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Developmental Cost Theory predicts thermal environment and vulnerability to global warming

Citation

Marshall, Dustin; Pettersen, Amanda; Bode, Michael; White, Craig (2020), Developmental Cost Theory predicts thermal environment and vulnerability to global warming, Dryad, Dataset, https://doi.org/10.5061/dryad.zw3r2284x

Abstract

Metazoans must develop from zygotes to feeding organisms. In doing so, developing offspring consume up to 60% of the energy provided by their parent. The cost of development depends on two rates: metabolic rate, which determines the rate that energy is used; and developmental rate, which determines the length of the developmental period. Both development and metabolism are highly temperature-dependent such that developmental costs should be sensitive to the local thermal environment. Here we develop, parameterise and test Developmental Cost Theory (DCT), a physiologically explicit theory that reveals that ectotherms have narrow thermal windows in which developmental costs are minimised (Topt). Our DCT-derived estimates of Topt predict the natural thermal environment of 71 species across 7 phyla remarkably well (R2 ~ 0.83). DCT predicts that costs of development are much more sensitive to small changes in temperature than classic measures such as survival. Warming-driven changes to developmental costs are predicted to strongly affect population replenishment, and DCT provides a mechanistic foundation for determining which species are most at risk. DCT predicts tropical aquatic species and most non-nesting terrestrial species are likely to incur the greatest increase in developmental costs from future warming.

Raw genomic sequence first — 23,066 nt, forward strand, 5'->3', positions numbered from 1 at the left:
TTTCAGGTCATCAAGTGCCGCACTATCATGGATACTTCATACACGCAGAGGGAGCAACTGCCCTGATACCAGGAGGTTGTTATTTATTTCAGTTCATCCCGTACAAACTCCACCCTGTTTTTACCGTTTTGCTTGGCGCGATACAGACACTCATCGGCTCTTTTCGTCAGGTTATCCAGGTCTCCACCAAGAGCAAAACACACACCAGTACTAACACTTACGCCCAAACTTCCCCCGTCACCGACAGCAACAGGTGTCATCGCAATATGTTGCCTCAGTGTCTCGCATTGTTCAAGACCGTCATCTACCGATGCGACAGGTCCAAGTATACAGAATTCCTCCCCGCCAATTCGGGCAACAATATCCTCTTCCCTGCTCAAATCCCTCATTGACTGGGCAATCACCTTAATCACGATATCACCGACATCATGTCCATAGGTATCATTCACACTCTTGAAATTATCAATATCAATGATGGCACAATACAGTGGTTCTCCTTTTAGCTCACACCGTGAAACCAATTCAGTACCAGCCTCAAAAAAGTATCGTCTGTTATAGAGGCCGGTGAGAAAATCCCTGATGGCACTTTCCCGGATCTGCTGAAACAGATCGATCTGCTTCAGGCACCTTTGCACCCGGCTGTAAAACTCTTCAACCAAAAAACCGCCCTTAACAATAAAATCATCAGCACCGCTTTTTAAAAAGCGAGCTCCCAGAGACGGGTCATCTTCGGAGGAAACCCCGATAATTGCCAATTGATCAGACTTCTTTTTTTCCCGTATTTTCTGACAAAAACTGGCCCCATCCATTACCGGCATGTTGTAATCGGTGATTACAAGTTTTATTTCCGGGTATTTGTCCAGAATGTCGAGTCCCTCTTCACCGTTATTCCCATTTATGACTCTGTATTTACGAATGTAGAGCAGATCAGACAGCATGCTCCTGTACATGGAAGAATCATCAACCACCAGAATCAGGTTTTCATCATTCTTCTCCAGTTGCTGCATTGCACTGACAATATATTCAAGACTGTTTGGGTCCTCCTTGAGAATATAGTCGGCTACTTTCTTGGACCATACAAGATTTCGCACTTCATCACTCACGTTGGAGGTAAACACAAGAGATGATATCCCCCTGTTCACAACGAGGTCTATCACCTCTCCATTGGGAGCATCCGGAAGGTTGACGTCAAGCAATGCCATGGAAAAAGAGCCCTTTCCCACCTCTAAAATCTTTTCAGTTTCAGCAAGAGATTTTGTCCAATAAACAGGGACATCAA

Methods

The data are mainly collected from a previous synthesis in Pettersen et al (2019) Ecology Letters. 

Usage Notes

The data are in the following columns:

B: Species name

C: A temperature dependence of embryonic metabolic rate parameter

D, E, & F: Parameters for describing the temperature dependence of development

G: The calculated temperature that minimises the costs of development

H: Minimum reported environmental temperature

I: Maximum reported environmental temperature

J: Mid-temperature between the minimum and the maximum temperature 

K: Change in the costs of development for a 20% shift in temperature relative to the temperature range

L: Change in survival for a 20% shift in temperature relative to the temperature range

M: Curvature of the development costs relationship evaluated at the optimal temperature

Funding

Australian Research Council